Dueling with the Red Dragon
Three marathons in three days on the wild Welsh coast equals a humbling and exhilarating adventure for six veteran Canadian runners.
When the voice inside tells you it’s time to jump out of your comfort zone and into the unknown, what does it take to make that leap?
Longer runs? More mileage? More hillwork? More speedwork? More coaching?
Or maybe, all it takes is a simple leap of faith—the conviction that, yes, you can do this … with a little help from your friends.
For six masters-age runners from Vancouver, British Columbia, the voice called early in 2011 and they answered it on the rugged coast of Pembrokeshire in Wales. Betty Tod, Hilary Ewart, Jan Snow, Lishe O’Kiely, Pat Woods and Tom Lucas train together in Vancouver’s North Shore Mountains. When Betty, who had hiked in Pembrokeshire, suggested the Pembrokeshire Coast Challenge (PCC)—three marathons in three days along a rugged coastal trail—the game was on.
“Hilary and I were looking for our first adventure ultra,” Betty recalls. “We had gone overseas for road-marathon holidays and wanted to expand on that. We picked the Pembrokeshire Coast because I had hiked it and marveled at how spectacular it was, even in very bad weather. And so it grew!”
“We’re used to running in West Coast rainforest, surrounded by cedar trees, gnarly rocks and roots, up and down mountains, and not much in the way of views or open spaces,” says Pat. “When I saw photos of the open Pembrokeshire coastline I thought: ‘Yeah, cool runnings!’ I wanted to find out how my body would respond to running three marathons over three days.”
Despite its 78.6-mile length and multi-day format, the PCC seemed within reach. Welsh weather in mid-November would be much like home—grey, cool, rainy, windy—while the maximum elevation on the course was just 425 feet, a fraction of the thousands of feet they routinely climb on the North Shore.
Classic Pembrokeshire coast terrain: Pastures give way to steep cliffs and the path skirts the edge, just feet from a steep drop to the ocean.
The runners share many years of trail and road experience but varied experience in trail ultras, mostly participating in local fixtures such as the Knee Knacker 50K, on Vancouver’s North Shore, and the Diez Vista 50K―a rugged traverse of the Diez Vistas ridge east of Vancouver. Hilary ran her first 50-kilometer race just last spring while Pat, the strongest runner in the group, finished the Canadian Death Race (125 kilometers) in July.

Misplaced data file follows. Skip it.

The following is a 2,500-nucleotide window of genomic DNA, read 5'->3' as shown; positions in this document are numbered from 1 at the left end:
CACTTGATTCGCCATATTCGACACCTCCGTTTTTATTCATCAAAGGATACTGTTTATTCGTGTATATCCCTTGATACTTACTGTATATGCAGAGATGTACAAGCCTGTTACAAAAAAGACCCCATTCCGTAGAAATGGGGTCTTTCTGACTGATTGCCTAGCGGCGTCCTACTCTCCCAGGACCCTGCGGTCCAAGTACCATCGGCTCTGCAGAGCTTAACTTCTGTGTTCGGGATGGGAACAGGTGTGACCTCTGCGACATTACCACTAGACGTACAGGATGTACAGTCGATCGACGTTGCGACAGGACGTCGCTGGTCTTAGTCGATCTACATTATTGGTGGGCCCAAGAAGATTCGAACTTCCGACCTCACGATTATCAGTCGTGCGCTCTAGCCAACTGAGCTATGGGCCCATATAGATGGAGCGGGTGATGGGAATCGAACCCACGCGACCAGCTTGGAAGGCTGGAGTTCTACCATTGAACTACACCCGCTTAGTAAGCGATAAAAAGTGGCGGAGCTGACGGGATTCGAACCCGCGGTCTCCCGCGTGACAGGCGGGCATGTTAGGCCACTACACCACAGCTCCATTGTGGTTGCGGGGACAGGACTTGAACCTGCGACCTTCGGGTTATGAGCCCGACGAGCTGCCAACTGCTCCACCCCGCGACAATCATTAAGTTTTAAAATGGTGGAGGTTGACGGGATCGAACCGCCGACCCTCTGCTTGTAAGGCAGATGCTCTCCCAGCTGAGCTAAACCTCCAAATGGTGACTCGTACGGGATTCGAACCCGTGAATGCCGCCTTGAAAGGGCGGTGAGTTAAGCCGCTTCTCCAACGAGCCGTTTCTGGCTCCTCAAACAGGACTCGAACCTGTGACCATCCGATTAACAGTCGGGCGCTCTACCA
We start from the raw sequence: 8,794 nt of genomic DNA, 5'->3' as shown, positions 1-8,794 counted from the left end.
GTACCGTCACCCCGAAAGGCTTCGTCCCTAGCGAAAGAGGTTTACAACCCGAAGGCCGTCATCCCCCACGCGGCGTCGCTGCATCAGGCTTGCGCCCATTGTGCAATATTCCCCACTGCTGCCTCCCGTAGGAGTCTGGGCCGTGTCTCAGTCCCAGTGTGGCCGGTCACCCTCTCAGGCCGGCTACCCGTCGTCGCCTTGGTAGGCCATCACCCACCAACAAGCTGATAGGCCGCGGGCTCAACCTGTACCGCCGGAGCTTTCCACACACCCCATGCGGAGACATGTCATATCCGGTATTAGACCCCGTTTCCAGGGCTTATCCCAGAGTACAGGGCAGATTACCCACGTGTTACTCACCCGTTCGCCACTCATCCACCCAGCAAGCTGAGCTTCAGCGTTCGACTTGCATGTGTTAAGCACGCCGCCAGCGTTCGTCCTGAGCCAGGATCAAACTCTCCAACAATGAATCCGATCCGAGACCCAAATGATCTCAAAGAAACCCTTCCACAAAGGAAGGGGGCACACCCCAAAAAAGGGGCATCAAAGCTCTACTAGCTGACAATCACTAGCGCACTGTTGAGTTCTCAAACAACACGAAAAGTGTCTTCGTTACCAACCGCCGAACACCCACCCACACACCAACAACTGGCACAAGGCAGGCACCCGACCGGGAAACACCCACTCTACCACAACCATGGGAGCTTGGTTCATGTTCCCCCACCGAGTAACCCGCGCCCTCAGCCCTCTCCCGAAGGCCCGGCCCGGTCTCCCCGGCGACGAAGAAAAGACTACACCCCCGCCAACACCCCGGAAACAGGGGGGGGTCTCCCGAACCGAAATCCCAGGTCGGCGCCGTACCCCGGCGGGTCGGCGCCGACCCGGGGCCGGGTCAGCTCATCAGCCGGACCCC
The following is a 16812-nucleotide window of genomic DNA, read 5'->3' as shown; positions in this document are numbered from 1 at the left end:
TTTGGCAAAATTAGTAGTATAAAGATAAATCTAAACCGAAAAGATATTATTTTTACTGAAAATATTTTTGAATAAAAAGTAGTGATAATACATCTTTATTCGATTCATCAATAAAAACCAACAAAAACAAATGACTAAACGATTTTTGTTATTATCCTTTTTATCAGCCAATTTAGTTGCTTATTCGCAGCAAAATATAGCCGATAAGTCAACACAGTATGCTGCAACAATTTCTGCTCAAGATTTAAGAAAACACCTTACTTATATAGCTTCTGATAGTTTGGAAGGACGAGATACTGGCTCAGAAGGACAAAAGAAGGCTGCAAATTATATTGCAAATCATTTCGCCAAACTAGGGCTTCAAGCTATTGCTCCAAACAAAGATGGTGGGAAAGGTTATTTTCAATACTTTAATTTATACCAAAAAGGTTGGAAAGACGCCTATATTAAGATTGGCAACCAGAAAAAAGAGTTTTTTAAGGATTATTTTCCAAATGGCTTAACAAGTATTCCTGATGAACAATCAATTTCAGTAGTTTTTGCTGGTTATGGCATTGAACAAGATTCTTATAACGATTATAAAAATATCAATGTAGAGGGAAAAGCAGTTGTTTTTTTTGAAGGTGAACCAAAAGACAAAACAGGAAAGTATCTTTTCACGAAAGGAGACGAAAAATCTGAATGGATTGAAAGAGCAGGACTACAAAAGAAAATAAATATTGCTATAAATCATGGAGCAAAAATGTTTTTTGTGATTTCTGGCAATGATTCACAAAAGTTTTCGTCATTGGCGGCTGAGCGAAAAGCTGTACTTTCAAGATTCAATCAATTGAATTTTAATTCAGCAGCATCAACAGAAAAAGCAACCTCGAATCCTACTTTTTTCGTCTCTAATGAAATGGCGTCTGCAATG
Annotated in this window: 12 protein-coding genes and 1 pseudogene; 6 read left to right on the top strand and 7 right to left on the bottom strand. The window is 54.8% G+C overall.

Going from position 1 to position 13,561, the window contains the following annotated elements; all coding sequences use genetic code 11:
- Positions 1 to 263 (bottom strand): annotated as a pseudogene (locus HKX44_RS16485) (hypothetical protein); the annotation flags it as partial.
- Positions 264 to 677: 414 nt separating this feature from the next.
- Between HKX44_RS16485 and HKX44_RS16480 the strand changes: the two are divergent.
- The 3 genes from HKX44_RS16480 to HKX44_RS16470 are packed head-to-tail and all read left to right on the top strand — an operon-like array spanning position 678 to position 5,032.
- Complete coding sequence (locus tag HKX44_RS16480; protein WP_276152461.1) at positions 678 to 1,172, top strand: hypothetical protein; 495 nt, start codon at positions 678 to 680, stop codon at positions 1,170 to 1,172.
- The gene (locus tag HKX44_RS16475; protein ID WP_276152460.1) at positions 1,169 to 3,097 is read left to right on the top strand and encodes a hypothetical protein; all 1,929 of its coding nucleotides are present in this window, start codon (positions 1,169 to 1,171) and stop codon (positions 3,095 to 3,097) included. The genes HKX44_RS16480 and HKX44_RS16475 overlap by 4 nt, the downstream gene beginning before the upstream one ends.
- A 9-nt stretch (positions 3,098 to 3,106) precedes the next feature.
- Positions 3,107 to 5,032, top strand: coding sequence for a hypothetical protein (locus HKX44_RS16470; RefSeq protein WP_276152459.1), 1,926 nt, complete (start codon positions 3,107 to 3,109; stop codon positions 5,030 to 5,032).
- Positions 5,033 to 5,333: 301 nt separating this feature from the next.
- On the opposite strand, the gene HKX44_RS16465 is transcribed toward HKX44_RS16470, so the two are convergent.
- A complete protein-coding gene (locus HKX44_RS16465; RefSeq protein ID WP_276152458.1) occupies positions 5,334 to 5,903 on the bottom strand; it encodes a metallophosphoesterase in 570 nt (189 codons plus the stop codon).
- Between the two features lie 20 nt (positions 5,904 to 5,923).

“In the Death Race, I had to dig deep to find reasons to keep putting one foot in front of the other,” says Pat. “It was a confidence builder, and I knew I could go the distance in Wales.”
After training and racing in local events through the spring and summer, the Canadians began preparing for Wales in September by running “back-to-backs”—two- and three-day clusters of long runs to get them used to the long days and short recoveries they’d face in the PCC. After a few two-day sessions in September, most of the group ran five consecutive three-day weekends through October and early November, peaking with two to five-hour runs and up to 20-mile days. The rest of the week involved only a single short run or an evening of speedwork.
“The back-to-backs were really important because we knew we had to be able to get up the morning after a long run and do it all over again,” says Jan.
Says Hilary, “Realizing I could feel better after day one gave me tremendous confidence. I think that was the point when I realized that I could do this.”